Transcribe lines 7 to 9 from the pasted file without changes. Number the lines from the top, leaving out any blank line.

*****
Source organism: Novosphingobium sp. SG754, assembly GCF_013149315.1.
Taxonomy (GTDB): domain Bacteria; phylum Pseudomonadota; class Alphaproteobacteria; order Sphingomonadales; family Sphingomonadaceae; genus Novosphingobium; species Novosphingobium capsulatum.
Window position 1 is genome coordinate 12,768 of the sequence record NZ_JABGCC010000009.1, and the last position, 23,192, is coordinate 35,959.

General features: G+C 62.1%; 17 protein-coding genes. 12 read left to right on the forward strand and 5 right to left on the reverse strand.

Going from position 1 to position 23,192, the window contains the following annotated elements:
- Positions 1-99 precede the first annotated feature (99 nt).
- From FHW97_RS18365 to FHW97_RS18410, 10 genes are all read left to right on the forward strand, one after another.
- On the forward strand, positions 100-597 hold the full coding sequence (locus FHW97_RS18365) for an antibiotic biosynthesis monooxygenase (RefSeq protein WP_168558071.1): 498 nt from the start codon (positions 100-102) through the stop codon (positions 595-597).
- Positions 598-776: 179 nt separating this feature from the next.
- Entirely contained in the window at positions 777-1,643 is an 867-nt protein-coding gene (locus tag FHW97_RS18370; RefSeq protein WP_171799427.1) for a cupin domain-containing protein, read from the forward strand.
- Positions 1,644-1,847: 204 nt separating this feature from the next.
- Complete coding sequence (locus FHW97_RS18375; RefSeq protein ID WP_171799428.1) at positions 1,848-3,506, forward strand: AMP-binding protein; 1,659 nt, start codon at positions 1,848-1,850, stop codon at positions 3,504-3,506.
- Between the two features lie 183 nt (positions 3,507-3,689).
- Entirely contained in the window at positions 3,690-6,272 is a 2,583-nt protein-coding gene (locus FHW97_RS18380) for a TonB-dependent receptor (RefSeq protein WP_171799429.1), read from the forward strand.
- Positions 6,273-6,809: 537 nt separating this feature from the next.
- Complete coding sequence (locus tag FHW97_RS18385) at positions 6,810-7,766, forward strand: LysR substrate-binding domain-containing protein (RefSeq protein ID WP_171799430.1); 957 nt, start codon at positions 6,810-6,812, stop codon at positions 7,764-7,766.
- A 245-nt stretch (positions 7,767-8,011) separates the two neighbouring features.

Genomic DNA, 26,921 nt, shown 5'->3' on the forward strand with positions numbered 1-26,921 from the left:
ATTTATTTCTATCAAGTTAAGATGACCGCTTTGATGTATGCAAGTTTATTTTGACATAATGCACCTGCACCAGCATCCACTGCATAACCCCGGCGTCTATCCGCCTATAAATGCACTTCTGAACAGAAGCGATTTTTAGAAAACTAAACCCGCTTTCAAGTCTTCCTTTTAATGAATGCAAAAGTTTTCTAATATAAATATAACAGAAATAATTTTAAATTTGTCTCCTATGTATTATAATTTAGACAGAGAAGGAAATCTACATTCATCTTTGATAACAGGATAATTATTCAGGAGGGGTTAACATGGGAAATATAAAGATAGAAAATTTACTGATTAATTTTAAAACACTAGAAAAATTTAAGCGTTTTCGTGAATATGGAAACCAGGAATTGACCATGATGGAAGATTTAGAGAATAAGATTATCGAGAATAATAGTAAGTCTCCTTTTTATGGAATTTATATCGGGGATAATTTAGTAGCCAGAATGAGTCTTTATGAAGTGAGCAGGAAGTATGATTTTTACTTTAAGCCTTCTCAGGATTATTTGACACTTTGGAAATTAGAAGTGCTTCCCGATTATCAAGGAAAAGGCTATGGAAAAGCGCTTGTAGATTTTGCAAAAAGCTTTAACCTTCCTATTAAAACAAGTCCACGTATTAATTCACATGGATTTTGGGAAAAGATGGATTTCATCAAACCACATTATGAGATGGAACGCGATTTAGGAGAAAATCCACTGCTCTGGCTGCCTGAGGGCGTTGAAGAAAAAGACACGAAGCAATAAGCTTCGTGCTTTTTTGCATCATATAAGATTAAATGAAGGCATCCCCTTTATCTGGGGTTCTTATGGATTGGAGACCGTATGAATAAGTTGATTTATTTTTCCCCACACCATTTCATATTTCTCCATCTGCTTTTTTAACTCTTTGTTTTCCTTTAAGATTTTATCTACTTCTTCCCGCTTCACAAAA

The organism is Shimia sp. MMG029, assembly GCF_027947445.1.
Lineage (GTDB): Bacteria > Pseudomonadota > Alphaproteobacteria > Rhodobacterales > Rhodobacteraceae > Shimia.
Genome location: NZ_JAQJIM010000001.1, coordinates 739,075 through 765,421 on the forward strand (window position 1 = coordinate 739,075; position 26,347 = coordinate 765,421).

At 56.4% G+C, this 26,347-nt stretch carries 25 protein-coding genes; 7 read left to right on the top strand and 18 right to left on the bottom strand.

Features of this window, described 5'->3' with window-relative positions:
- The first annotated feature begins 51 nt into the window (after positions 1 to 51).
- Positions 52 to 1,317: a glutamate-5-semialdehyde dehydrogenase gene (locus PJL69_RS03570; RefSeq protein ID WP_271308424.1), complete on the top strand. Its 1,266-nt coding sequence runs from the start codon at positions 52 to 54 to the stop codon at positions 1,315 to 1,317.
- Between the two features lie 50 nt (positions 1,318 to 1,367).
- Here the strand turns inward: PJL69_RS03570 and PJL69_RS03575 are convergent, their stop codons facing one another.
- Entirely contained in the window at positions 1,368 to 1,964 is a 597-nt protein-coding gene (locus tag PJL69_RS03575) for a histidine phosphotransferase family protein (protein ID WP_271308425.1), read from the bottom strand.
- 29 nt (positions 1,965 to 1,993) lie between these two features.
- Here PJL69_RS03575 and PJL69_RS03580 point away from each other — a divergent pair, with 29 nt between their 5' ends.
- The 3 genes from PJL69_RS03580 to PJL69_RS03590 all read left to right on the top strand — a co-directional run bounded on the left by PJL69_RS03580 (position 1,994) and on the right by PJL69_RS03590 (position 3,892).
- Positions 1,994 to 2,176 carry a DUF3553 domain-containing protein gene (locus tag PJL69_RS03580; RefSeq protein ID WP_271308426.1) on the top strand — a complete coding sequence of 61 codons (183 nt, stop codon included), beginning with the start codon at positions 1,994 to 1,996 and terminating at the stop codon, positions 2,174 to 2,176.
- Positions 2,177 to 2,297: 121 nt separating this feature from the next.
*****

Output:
- From FHW97_RS18365 to FHW97_RS18410, 10 genes are all read left to right on the forward strand, one after another.
- On the forward strand, positions 100-597 hold the full coding sequence (locus FHW97_RS18365) for an antibiotic biosynthesis monooxygenase (RefSeq protein WP_168558071.1): 498 nt from the start codon (positions 100-102) through the stop codon (positions 595-597).
- Positions 598-776: 179 nt separating this feature from the next.